To determine how heterogeneous EC populations change with injury, we have integrated the control and H1N1 datasets and performed additional analysis to directly compare cell clusters and their differential gene expression. We discovered that Car4-high ECs do not change in expression of key genes that differentiate this population from other EC populations after injury, but we do see statistically significant differences in expression of several signaling genes, genes that regulate the cytoskeleton, and the transcription factor Hes1. We have added violin plots to show these gene expression differences in Car4-high ECs and gene ontology analysis to describe genes differentially expressed across EC populations from uninjured and injured lungs. We find that after H1N1 injury, ECs upregulate genes related to translation, cell proliferation and survival, as well as cell death. This analysis is shown in two additional supplemental figures (Figure 4—figure supplements 5 and 6).

5) CD34 increase should be quantified by qRT.

We have used FACS to isolate CD34-high and CD34-low EC populations and have shown that relative Cd34, Car4, Ednrb, and Kdr expression is increased in CD34-high ECs by qRT-PCR. However, relative expression of other miEC and pan-EC markers such as Gpihbp1, Plvap, and Pecam1 is not significantly different between CD34-high and CD34-low ECs. We have added an additional supplemental figure containing this data (Figure 1—figure supplement 3). We have also quantified changes in number of CD34-high cells between control and H1N1-infected mice using flow cytometry and showed that the proportion of CD34-high ECs increases after H1N1 injury. This data forms part of the new Figure 5.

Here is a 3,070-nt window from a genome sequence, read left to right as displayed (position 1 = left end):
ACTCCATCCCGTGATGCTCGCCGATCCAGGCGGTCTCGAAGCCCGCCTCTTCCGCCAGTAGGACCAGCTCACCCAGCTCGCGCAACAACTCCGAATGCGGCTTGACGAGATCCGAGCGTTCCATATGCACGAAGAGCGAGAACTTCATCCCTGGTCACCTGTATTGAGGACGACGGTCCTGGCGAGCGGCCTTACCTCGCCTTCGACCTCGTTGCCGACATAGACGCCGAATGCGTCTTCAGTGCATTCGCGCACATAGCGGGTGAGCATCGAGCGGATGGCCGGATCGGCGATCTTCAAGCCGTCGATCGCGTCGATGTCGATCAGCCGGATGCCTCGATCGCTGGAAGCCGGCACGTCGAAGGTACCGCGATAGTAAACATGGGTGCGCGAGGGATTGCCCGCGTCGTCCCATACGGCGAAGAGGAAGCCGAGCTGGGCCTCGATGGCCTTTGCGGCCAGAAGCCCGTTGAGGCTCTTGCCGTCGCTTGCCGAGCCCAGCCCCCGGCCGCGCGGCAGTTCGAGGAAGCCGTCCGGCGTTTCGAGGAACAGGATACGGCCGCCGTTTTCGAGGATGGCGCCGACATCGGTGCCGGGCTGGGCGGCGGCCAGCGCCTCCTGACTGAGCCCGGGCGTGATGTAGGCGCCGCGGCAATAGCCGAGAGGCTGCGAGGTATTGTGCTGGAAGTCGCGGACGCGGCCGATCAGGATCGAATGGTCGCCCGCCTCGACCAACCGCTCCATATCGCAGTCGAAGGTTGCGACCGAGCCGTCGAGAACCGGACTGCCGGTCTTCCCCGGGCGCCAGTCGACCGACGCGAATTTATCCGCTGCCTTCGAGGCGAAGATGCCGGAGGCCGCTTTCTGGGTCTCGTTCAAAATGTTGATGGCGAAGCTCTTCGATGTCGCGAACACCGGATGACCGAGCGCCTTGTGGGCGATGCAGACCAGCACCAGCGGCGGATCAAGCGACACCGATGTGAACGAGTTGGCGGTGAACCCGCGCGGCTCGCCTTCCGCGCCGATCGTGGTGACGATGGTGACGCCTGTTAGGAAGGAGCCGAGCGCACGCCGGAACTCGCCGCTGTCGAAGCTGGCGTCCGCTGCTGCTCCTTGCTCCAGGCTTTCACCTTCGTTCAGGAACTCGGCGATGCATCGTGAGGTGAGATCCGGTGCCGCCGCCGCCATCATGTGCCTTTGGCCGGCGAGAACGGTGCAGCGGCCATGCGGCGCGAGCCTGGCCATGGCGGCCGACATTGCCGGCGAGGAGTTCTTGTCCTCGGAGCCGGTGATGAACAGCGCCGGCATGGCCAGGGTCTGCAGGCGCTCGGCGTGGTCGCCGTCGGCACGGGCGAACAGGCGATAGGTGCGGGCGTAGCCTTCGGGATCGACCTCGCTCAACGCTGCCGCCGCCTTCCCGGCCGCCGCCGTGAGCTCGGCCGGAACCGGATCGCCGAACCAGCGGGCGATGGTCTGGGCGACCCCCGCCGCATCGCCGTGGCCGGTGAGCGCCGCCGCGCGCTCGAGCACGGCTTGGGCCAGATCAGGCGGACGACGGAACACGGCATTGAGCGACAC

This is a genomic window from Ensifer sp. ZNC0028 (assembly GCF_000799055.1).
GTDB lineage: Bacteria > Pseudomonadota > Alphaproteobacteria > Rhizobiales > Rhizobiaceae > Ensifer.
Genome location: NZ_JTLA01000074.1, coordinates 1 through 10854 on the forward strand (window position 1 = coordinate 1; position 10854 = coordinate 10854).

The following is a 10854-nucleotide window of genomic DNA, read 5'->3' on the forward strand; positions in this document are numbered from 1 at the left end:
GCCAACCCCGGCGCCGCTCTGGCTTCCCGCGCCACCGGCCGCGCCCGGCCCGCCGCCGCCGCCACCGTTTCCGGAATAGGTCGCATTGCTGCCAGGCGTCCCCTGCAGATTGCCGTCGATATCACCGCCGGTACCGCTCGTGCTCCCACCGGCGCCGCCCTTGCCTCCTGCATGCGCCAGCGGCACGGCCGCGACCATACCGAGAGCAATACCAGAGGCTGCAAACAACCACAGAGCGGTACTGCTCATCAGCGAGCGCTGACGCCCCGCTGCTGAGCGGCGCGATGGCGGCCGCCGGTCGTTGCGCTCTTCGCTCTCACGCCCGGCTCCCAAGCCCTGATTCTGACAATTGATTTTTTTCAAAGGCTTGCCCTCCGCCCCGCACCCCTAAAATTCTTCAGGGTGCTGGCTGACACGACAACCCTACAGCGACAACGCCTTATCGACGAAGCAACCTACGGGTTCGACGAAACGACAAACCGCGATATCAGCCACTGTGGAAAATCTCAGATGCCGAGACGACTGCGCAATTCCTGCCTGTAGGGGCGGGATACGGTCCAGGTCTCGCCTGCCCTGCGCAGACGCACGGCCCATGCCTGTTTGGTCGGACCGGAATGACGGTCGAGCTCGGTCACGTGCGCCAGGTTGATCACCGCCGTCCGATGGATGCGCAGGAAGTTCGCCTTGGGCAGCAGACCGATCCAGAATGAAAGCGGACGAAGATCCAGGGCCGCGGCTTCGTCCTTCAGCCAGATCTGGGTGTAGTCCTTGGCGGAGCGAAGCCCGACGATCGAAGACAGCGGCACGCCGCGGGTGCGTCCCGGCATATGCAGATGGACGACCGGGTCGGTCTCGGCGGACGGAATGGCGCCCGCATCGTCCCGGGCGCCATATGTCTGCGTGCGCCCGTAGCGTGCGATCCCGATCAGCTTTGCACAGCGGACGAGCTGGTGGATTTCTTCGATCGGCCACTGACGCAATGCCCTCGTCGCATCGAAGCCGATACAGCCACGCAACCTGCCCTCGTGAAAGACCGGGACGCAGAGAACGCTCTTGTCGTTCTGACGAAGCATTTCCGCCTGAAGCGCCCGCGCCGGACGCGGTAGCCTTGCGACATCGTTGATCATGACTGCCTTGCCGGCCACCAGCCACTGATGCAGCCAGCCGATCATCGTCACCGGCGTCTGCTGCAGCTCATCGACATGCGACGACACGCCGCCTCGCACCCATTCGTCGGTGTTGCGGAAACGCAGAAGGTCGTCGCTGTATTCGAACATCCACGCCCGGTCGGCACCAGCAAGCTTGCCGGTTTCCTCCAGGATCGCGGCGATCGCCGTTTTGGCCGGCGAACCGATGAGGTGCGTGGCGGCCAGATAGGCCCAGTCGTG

6) Parallel to the expansion of REC, how maEC and miEC subclusters change spatially following injury will be informative.

We have also addressed this with our RNAscope analysis. Please see response to comment 1 above and the new Figure 3—figure supplement 3.

7) Figure 6—figure supplements 1 and 2, provide a better explanation how the different gene plots illustrate the curves.

The feature plots associated with trajectory or curve 1 of the pseudotime analysis (Figure 6—figure supplement 1) and curve 2 (Figure 6—figure supplement 2) highlight the top differentially expressed genes that define each trajectory. We have refined this analysis to highlight the top 15 genes for each curve, which demonstrate that curve 1 is defined by expression differences between Car4-high ECs and proliferating ECs, whereas curve 2 is defined by differences between Car4-high ECs and miECs. We have added additional explanation to the main text to clarify these figures – please see paragraph four of subsection “Endothelial Cell Proliferation Increases Significantly During H1N1 Injury Response” and associated figure legends.

Reviewer #2:1) The scRNA-seq studies used purified cells based on CD31 expression. Given the heterogeneity in endothelial phenotypes, does this strategy capture all endothelial cells? Following influenza infection, scRNA-seq was performed on whole lung. Were exactly the same EC populations identified in the control of that experiment, where CD31 purification was not used?

As expected, we identified additional endothelial cell populations in the whole lung scRNA-seq experiments. These include separation of venous and arterial macrovascular endothelium and lymphatic endothelium. The additional separation of endothelial cell populations is likely the result of differences in unbiased clustering due to an increased number of cell types and additional variation in gene expression between cell types analyzed in the whole-lung experiments as well as a less biased cell isolation procedure. We have added sentences to the main text to clarify these differences and have better justified our choice of CD31 expression to purify endothelial cells.